Grace Metalious: Biographical Information
From Emily Toth, Inside Peyton Place: The Life of Grace Metalious (1981)

born Marie Grace de Repentigny in 1924, in Manchester, New Hampshire, in a "French-Canadian ghetto" (p. 8) 
Grace later claimed to have been named "Grace Marie Antoinette Jeanne d'Arc de Repentigny"father Albert largely absent / left when G was ten. "I scarcely remember my father, and never had a conversation with him in my life" (p. 14)

fact: 1920s = decade of women's rights (suffrage, ERA)
G was "a very spoiled child", cared for by mother, aunts, and grandmother / she would occasionally pack up and leave home, but soon return (pp.12-13)G was a voracious reader and writer / wrote her first novel in seventh grade: a Nancy Drew imitation (p. 18)

G met George Metalious when they were children / G from Greek enclave in Gilmanton NH / father Theophanes Metaleos
G fell in love "with the kind of man who always attracted her: tall, dark, handsome, and massive. Protective, dominating, fatherly" (Toth, p. 26)
They married at 18 / she was already pregnant / very difficult, life-threatening labor and delivery / first child = daughter (p. 38)

facts: median marriage age in USA in 1950 = 20 for women, 22 for men / by mid-50s, 60% of US women dropped out of college to get married."Feminist ideas -- careers rather than jobs, a variety of roles besides motherhood -- withered" (Toth p. 57).
George drafted into World War II / G began dating other men / George had affair in Germany
second child, son, born in 1947
early married years were desparate, financially and emotionally (pp. 35-59)
daughter born 1950 / another near-fatal labor and delivery (p. 61)
G has tubal ligation / according to her, she turned to writing as substitute fecundity (p. 62) / (but she had been writing since childhood)

G and family leave jobs and NH to travel in South and live with friends
when they return to NH she is ostracized for unconventional behavior (pp. 73-74)

Peyton Place partially inspired by Henry Bellamann's novel, Kings Row (1940): see Toth, pp. 76-77, 83-84, 140-141

some question of G's collaboration with others in writing PP: see pp. 80-81 
Toth implicitly concludes that G wrote the book [see 1999 Salon article]

sensational 1947 local incident of daughter killing abusive father and burying corpse in sheep pen (pp. 81-83)

G tried to publish two novels in 1955: The Quiet Place, about a young married couple, & The Tree and the Blossom (later PP
h er literary agent sent MS to various publishers / regular rejections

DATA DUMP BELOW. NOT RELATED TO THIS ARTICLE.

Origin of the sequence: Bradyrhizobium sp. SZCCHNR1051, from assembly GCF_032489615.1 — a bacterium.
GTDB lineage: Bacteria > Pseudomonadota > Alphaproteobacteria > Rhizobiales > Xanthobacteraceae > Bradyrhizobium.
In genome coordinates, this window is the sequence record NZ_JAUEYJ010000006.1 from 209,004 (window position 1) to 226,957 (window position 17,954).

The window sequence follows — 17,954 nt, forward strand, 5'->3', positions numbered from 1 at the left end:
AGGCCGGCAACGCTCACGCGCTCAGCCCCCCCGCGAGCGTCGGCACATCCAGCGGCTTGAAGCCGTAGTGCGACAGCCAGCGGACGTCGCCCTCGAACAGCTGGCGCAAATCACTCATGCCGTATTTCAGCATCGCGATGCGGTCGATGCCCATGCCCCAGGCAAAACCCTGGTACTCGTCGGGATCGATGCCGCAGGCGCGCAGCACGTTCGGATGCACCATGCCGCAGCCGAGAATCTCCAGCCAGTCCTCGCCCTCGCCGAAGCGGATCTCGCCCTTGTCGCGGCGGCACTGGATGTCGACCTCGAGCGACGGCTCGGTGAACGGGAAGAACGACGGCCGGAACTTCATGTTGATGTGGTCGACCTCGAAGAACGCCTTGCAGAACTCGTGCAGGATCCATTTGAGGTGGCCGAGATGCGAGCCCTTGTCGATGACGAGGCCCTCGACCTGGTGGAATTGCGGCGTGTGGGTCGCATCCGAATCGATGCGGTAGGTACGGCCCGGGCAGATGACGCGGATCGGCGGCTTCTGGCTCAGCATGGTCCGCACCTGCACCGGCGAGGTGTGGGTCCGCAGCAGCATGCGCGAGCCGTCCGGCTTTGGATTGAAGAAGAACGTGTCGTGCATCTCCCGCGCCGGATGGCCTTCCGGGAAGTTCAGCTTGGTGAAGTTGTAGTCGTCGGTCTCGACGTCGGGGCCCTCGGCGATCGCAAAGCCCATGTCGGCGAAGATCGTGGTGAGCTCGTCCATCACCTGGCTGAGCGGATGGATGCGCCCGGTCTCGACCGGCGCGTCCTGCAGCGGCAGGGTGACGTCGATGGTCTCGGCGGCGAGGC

a free-lance reader at Lippincott liked it & mentioned it in a job interview with Kathryn Messner (one of two women heading a publishing house) / Messner read it & bought it (pp. 85-87)

title changed by publisher's advertising agency: from The Tree and the Blossom to Peyton Place
MS edited by original reader, then by Messner (96-109): G upset with changes, but agreeable to most

major editorial changes:

displacement of incest: Lucas Cross was father in MS, step-father in published novel
G "felt her book was destroyed": it made the story trashy rather than tragic (105-106)additional love scene between Constance & Tom, written on the spot in editor's office 
"Take your goddamn love scene," G is quoted as saying to Messner (p. 106)

final scenes in NYC omit some details about Allison's lovers, Brad and David
reduce Allison's role as writer 
in manuscript, AM's novel Samuel's Castle is published; in novel it's not good enough to publish
G was unhappy with changes (p. 109)

during months PP is being prepared for publication, Grace & George begin to live apart 
G has highly visible affairs with locals 
begins to drink heavily (Toth terms it "post-book depression") (pp. 109-113)

G buys old house on outskirts of Gilmanton 
George's teaching contract is not renewed 
he takes teaching job in MA 
G & children remain in NH

"Pandora in Blue Jeans" photo taken by Larry Smith, photographer for Laconia NH newspaper 
he sells it to Messner for $15 (pp. 116-17) 
used on back cover of hardcover edition

publisher & media agents begin vigorous pre-publication campaign, including fabrications about Grace as conventional NE housewife and George as schoolteacher fired because of wife's scandalous book (pp. 117-123)

publicity photo of G
G remarks in broadcast interview about NE as picture-postcard: "But if you go beneath that picture, it's like turning over a rock with your foot -- all kinds of things crawl out" (p. 123)

one week before publication, PP was fourth on best-seller lists & 20th-Century Fox was bidding for film rights (130)